“My little girl nearly died from the flu: Jab recommended for kids,” read the headline yesterday in a harrowing story about three-year-old Rosie Baxter, who came down with the flu in 2013.
The article by Kate Calacoura of news.com.au, Australia’s leading news site, was all melodrama, stressing how deadly the flu can be, reminding readers that 50 million people worldwide died from a killer strain in 1918, warning that the “flu can affect 40% to 50% of kids and toddlers, and they get really sick” and describing the flu vaccine as “absolutely safe” even though “no vaccine will be absolutely perfect.”
In this story, which reads as if it was drafted in the public relations offices of the flu vaccine makers, not one word was mentioned of the harrowing damage that the flu vaccine can cause. Calacoura and news.com.ca could hardly have been unaware of such harm — it became a major story in Australia and New Zealand in 2010.
Two vaccines produced by Australia’s CSL Biotherapies, one of the world’s largest influenza vaccine manufacturers, triggered 1,700 alarming results — febrile convulsions, high fevers, and vomiting – mostly in the small children Calacoura’s article stressed should be inoculated. A child often loses consciousness and shakes during a febrile convulsion, generally for a minute or two, sometimes for longer than 15 minutes. Those under three years of age especially were hard hit — CSL’s Fluvax Junior vaccine sent 4% of these infants into febrile convulsions, its Fluvax vaccine 5%.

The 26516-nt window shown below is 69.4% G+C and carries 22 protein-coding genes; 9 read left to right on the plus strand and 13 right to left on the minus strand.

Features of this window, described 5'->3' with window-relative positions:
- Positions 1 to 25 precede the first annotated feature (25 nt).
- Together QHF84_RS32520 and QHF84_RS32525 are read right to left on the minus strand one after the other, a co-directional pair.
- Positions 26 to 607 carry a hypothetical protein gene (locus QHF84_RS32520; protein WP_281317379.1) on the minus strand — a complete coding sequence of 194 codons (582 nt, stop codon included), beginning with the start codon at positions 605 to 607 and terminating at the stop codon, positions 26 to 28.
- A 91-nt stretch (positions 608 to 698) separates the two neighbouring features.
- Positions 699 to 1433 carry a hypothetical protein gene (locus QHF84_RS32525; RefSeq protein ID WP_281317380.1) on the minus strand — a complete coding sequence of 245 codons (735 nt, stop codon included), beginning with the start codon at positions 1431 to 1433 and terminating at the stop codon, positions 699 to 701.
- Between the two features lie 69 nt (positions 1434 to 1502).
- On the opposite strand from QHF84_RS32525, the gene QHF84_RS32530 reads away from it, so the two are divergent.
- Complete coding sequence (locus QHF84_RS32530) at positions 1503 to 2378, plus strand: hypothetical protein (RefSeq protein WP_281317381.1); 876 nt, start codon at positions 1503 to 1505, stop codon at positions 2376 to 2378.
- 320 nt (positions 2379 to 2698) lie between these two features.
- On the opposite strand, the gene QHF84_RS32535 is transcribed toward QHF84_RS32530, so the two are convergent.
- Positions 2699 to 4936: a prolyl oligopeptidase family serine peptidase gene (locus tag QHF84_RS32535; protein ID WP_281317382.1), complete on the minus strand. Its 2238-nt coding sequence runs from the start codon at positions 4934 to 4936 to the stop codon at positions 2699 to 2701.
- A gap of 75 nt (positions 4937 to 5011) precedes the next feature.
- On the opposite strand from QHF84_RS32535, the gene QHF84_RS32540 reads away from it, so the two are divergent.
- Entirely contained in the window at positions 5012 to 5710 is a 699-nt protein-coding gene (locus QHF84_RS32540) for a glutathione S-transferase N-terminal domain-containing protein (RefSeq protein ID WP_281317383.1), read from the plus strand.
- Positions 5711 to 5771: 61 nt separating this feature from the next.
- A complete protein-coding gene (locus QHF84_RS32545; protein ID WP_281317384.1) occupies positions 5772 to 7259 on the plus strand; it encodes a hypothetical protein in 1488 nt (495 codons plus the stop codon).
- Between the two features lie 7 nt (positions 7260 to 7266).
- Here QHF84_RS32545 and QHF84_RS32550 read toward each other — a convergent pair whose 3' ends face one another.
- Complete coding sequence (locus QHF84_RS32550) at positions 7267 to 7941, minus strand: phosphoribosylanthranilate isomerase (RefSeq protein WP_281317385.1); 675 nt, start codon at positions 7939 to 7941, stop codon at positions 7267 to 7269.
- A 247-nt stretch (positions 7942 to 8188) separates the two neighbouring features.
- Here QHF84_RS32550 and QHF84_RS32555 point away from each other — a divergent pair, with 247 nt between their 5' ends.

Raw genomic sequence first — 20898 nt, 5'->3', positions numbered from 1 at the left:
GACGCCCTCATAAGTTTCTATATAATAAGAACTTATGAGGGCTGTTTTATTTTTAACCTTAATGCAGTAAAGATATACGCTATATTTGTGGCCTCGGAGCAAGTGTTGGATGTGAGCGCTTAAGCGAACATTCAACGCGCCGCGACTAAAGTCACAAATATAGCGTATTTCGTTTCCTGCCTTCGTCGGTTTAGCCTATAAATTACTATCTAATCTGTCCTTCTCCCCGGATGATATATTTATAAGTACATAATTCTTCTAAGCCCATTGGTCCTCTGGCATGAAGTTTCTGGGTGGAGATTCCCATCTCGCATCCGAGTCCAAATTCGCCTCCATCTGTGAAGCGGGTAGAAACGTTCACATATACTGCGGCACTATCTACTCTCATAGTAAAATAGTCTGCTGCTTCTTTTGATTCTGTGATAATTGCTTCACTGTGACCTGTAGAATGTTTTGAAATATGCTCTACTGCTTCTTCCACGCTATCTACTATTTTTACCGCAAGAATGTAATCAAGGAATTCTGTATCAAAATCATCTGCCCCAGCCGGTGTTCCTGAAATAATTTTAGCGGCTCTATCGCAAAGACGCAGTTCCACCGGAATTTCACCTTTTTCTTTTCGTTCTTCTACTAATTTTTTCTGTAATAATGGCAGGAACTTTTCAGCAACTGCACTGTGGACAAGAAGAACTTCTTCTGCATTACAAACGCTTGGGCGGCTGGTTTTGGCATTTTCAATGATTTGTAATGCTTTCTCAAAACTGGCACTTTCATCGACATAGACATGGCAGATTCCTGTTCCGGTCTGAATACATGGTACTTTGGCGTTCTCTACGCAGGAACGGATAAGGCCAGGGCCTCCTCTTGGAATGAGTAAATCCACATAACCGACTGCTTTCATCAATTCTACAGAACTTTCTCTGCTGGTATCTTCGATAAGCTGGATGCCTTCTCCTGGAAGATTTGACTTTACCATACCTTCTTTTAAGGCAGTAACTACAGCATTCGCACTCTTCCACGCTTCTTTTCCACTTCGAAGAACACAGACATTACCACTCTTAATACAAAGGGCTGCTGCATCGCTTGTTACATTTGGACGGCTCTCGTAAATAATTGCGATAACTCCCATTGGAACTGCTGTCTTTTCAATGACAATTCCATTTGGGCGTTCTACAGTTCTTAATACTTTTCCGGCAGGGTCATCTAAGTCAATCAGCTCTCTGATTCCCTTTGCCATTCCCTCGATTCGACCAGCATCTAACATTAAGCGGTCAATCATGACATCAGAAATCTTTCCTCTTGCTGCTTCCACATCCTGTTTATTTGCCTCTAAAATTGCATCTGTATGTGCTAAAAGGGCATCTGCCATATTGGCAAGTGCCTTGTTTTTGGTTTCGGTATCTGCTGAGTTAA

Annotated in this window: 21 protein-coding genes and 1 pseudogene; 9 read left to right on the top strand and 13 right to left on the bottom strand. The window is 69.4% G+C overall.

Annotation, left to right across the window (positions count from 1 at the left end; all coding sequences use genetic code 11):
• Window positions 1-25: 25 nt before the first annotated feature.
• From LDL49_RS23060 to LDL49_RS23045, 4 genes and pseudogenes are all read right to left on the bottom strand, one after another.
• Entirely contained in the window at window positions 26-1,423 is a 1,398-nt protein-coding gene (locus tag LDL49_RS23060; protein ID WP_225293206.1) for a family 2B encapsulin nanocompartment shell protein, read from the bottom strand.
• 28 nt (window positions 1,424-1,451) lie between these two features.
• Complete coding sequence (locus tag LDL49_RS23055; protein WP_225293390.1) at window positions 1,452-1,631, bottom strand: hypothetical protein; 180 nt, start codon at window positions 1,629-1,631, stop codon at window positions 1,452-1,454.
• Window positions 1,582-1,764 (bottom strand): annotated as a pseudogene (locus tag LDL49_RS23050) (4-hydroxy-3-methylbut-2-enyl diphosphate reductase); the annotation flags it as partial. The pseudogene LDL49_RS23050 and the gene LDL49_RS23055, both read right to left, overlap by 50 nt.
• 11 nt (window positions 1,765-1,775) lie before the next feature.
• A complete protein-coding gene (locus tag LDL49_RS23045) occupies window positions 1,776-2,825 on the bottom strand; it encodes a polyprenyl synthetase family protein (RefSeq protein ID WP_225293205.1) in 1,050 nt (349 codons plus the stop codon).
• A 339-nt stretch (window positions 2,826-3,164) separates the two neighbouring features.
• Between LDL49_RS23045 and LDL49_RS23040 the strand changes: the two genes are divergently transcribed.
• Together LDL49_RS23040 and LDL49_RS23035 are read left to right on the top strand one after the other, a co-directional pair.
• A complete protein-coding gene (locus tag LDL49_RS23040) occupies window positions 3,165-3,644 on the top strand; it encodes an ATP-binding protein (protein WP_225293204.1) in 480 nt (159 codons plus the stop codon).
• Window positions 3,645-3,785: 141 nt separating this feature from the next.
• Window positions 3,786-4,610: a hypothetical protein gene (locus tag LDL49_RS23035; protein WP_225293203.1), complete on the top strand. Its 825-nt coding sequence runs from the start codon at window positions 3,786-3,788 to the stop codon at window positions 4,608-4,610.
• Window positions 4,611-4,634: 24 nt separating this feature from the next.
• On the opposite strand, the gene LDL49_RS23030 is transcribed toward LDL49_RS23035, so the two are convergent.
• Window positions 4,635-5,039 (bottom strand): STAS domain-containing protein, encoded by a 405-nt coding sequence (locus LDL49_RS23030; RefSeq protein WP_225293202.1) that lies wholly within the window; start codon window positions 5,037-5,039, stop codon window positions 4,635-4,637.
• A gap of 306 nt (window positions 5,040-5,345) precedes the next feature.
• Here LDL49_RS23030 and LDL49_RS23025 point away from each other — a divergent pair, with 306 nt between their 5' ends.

The flu vaccine can be accurately described in many ways — “absolutely safe” is not one of them. Rosie Baxter, Calacoura’s poster child for the flu vaccine, luckily pulled through. Saba Button, an 11-month-old who received Fluvax in 2010, wasn’t so lucky. She suffered permanent brain damage that will leave her a paraplegic for the rest of her life, which is expected to be shortened as a result of the vaccine. That her parents successfully sued CSL, and last year received a settlement estimated in the millions of dollars to provide Saba with the therapy and equipment she needs provides them with small consolation.
Calacoura’s article states that the flu vaccine now being rushed onto the market for Australia’s 2015 flu season will be especially beneficial because “for the first time, a flu vaccine will include the four most likely strains of the flu to circulate this season.” Perhaps, but this novel cocktail of flu strains will also be inherently risky because it can’t be tested — by the time the tests would have been completed, the flu season would have been over. As Ian Barr, the deputy director of WHO’s influenza research laboratory in Melbourne told The Australian in 2011, “It’s just not possible because this is more or less a just-in-time vaccine.”
Kate Calacoura (@) and news.com.au (@newscomauHQ) get four Band-Aids for producing a misleading, emotive article bereft of objectivity, and oddly reliant on a two-year-old example of harm to a child. The press places a high premium on current events, suggesting either that Calacoura couldn’t find more recent examples of children at serious risk from the flu or that rushing this article into print trumped usual journalistic criteria for newsworthiness. Neither explanation speaks well of her or her employer.